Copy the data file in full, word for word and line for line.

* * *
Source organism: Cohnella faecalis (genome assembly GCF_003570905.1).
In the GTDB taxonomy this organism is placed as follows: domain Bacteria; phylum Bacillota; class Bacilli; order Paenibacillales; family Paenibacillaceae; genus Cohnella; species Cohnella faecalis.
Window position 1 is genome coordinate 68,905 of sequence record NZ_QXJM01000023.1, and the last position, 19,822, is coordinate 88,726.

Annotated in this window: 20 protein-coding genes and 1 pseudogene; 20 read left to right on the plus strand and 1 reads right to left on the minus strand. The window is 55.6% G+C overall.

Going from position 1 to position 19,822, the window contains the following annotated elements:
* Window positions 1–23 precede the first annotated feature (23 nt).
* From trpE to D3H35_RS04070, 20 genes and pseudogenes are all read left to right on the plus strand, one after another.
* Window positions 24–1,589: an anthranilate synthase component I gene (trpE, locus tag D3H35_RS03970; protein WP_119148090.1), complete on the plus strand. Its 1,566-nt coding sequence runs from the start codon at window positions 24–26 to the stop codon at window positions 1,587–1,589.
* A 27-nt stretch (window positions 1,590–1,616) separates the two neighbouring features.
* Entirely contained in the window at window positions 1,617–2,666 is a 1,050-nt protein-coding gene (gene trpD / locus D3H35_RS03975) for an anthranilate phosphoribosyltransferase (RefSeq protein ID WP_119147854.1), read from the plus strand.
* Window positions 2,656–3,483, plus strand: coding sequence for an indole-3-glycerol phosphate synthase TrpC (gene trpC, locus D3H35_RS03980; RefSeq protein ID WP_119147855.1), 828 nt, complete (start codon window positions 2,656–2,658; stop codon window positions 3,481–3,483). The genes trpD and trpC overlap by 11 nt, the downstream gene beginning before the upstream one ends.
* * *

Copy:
Source organism: Cohnella faecalis (genome assembly GCF_003570905.1).
In the GTDB taxonomy this organism is placed as follows: domain Bacteria; phylum Bacillota; class Bacilli; order Paenibacillales; family Paenibacillaceae; genus Cohnella; species Cohnella faecalis.
Window position 1 is genome coordinate 68,905 of sequence record NZ_QXJM01000023.1, and the last position, 19,822, is coordinate 88,726.

Annotated in this window: 20 protein-coding genes and 1 pseudogene; 20 read left to right on the plus strand and 1 reads right to left on the minus strand. The window is 55.6% G+C overall.

Going from position 1 to position 19,822, the window contains the following annotated elements:
* Window positions 1–23 precede the first annotated feature (23 nt).
* From trpE to D3H35_RS04070, 20 genes and pseudogenes are all read left to right on the plus strand, one after another.
* Window positions 24–1,589: an anthranilate synthase component I gene (trpE, locus tag D3H35_RS03970; protein WP_119148090.1), complete on the plus strand. Its 1,566-nt coding sequence runs from the start codon at window positions 24–26 to the stop codon at window positions 1,587–1,589.
* A 27-nt stretch (window positions 1,590–1,616) separates the two neighbouring features.
* Entirely contained in the window at window positions 1,617–2,666 is a 1,050-nt protein-coding gene (gene trpD / locus D3H35_RS03975) for an anthranilate phosphoribosyltransferase (RefSeq protein ID WP_119147854.1), read from the plus strand.
* Window positions 2,656–3,483, plus strand: coding sequence for an indole-3-glycerol phosphate synthase TrpC (gene trpC, locus D3H35_RS03980; RefSeq protein ID WP_119147855.1), 828 nt, complete (start codon window positions 2,656–2,658; stop codon window positions 3,481–3,483). The genes trpD and trpC overlap by 11 nt, the downstream gene beginning before the upstream one ends.